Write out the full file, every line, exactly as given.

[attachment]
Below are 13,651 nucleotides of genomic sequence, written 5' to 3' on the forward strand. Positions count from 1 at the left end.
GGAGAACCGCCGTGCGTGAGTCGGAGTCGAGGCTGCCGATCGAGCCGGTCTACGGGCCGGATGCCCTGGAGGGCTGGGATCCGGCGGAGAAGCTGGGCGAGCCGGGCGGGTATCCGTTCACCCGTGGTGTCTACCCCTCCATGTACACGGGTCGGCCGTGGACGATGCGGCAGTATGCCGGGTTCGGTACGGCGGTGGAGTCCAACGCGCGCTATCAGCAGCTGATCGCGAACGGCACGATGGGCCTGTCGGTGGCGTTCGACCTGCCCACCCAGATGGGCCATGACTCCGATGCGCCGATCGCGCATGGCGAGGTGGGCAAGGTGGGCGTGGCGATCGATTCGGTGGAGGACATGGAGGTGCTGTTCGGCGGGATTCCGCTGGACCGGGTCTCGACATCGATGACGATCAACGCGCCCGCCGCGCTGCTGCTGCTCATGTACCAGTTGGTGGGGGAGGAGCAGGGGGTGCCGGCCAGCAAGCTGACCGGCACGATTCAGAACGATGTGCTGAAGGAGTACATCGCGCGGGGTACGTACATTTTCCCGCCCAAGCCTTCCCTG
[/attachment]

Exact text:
Below are 13,651 nucleotides of genomic sequence, written 5' to 3' on the forward strand. Positions count from 1 at the left end.
GGAGAACCGCCGTGCGTGAGTCGGAGTCGAGGCTGCCGATCGAGCCGGTCTACGGGCCGGATGCCCTGGAGGGCTGGGATCCGGCGGAGAAGCTGGGCGAGCCGGGCGGGTATCCGTTCACCCGTGGTGTCTACCCCTCCATGTACACGGGTCGGCCGTGGACGATGCGGCAGTATGCCGGGTTCGGTACGGCGGTGGAGTCCAACGCGCGCTATCAGCAGCTGATCGCGAACGGCACGATGGGCCTGTCGGTGGCGTTCGACCTGCCCACCCAGATGGGCCATGACTCCGATGCGCCGATCGCGCATGGCGAGGTGGGCAAGGTGGGCGTGGCGATCGATTCGGTGGAGGACATGGAGGTGCTGTTCGGCGGGATTCCGCTGGACCGGGTCTCGACATCGATGACGATCAACGCGCCCGCCGCGCTGCTGCTGCTCATGTACCAGTTGGTGGGGGAGGAGCAGGGGGTGCCGGCCAGCAAGCTGACCGGCACGATTCAGAACGATGTGCTGAAGGAGTACATCGCGCGGGGTACGTACATTTTCCCGCCCAAGCCTTCCCTG